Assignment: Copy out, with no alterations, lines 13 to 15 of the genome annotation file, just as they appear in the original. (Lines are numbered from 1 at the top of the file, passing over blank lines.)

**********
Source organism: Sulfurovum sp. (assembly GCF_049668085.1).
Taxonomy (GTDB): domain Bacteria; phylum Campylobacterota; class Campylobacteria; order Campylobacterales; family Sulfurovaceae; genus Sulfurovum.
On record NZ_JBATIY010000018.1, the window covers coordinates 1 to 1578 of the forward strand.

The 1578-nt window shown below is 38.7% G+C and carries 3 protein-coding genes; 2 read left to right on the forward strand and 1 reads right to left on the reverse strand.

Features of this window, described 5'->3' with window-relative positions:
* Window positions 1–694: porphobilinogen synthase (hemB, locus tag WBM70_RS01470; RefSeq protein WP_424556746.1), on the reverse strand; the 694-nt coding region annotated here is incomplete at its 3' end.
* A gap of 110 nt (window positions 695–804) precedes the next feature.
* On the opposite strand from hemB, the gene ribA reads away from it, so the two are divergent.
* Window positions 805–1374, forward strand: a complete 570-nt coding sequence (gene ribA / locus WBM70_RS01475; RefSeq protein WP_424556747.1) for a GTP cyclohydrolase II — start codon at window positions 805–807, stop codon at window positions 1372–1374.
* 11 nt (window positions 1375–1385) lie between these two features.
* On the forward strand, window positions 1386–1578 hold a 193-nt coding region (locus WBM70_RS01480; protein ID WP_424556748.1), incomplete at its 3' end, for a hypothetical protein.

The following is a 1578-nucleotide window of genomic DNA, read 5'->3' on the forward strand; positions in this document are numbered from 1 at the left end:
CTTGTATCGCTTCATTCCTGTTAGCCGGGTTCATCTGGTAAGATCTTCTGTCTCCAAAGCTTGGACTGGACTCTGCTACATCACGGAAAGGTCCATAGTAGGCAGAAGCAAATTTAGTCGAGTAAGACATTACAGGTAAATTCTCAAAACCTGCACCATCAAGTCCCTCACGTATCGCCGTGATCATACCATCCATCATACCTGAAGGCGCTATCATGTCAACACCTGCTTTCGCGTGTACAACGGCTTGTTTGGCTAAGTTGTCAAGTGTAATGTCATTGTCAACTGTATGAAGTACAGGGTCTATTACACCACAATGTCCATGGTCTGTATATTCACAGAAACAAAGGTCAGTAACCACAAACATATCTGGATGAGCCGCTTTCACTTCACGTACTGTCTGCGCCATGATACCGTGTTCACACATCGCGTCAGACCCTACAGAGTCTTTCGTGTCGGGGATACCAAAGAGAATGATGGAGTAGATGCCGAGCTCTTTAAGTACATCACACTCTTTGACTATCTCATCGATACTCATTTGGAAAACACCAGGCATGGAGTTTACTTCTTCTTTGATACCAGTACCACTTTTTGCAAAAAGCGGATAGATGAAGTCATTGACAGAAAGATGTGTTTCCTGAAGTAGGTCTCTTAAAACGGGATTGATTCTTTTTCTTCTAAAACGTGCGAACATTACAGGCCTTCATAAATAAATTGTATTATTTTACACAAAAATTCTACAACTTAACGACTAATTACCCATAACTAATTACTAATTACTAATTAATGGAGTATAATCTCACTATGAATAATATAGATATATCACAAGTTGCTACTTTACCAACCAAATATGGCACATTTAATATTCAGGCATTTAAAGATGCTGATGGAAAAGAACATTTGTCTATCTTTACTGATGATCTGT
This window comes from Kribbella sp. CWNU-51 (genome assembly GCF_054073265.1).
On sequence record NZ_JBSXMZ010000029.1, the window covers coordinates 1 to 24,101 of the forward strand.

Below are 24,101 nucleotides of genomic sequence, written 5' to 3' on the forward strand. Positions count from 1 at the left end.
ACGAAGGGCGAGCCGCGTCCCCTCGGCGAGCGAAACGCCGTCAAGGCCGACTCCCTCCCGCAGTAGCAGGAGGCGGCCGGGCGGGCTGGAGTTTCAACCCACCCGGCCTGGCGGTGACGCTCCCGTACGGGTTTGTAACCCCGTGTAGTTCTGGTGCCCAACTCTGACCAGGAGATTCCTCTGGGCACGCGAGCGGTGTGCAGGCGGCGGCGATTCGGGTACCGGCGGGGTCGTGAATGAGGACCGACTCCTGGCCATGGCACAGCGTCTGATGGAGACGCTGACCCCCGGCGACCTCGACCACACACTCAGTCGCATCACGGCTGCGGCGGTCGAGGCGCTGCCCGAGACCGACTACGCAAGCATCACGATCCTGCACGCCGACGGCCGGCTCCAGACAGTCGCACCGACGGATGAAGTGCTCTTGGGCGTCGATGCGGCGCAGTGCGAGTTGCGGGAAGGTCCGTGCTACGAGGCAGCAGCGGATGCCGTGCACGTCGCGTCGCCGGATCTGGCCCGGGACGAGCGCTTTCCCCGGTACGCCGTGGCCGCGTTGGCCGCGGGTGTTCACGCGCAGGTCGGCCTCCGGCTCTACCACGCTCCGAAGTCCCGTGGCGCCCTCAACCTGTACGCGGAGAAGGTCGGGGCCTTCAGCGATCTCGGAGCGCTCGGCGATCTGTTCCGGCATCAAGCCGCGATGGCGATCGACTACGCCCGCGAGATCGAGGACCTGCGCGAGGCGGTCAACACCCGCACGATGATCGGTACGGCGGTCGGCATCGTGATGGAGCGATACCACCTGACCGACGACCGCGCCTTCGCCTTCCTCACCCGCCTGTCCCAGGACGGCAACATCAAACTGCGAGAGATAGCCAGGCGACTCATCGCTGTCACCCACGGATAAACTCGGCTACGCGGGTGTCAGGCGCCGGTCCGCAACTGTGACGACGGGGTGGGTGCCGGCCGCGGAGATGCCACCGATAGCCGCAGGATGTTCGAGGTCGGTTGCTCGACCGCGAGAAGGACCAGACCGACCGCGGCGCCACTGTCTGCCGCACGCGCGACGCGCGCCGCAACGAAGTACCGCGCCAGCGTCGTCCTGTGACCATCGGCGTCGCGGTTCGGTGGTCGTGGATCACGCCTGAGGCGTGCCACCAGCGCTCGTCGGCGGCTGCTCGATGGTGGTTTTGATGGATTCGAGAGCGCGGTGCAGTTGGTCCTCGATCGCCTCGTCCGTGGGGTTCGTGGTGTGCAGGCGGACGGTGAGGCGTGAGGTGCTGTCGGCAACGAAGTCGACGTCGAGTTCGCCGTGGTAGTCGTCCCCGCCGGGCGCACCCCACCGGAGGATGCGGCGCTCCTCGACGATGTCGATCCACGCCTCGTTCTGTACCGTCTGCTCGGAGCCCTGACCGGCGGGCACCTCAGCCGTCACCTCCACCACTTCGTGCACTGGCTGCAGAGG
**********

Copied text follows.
CTTGTATCGCTTCATTCCTGTTAGCCGGGTTCATCTGGTAAGATCTTCTGTCTCCAAAGCTTGGACTGGACTCTGCTACATCACGGAAAGGTCCATAGTAGGCAGAAGCAAATTTAGTCGAGTAAGACATTACAGGTAAATTCTCAAAACCTGCACCATCAAGTCCCTCACGTATCGCCGTGATCATACCATCCATCATACCTGAAGGCGCTATCATGTCAACACCTGCTTTCGCGTGTACAACGGCTTGTTTGGCTAAGTTGTCAAGTGTAATGTCATTGTCAACTGTATGAAGTACAGGGTCTATTACACCACAATGTCCATGGTCTGTATATTCACAGAAACAAAGGTCAGTAACCACAAACATATCTGGATGAGCCGCTTTCACTTCACGTACTGTCTGCGCCATGATACCGTGTTCACACATCGCGTCAGACCCTACAGAGTCTTTCGTGTCGGGGATACCAAAGAGAATGATGGAGTAGATGCCGAGCTCTTTAAGTACATCACACTCTTTGACTATCTCATCGATACTCATTTGGAAAACACCAGGCATGGAGTTTACTTCTTCTTTGATACCAGTACCACTTTTTGCAAAAAGCGGATAGATGAAGTCATTGACAGAAAGATGTGTTTCCTGAAGTAGGTCTCTTAAAACGGGATTGATTCTTTTTCTTCTAAAACGTGCGAACATTACAGGCCTTCATAAATAAATTGTATTATTTTACACAAAAATTCTACAACTTAACGACTAATTACCCATAACTAATTACTAATTACTAATTAATGGAGTATAATCTCACTATGAATAATATAGATATATCACAAGTTGCTACTTTACCAACCAAATATGGCACATTTAATATTCAGGCATTTAAAGATGCTGATGGAAAAGAACATTTGTCTATCTTTACTGATGATCTGT
This window comes from Kribbella sp. CWNU-51 (genome assembly GCF_054073265.1).
On sequence record NZ_JBSXMZ010000029.1, the window covers coordinates 1 to 24,101 of the forward strand.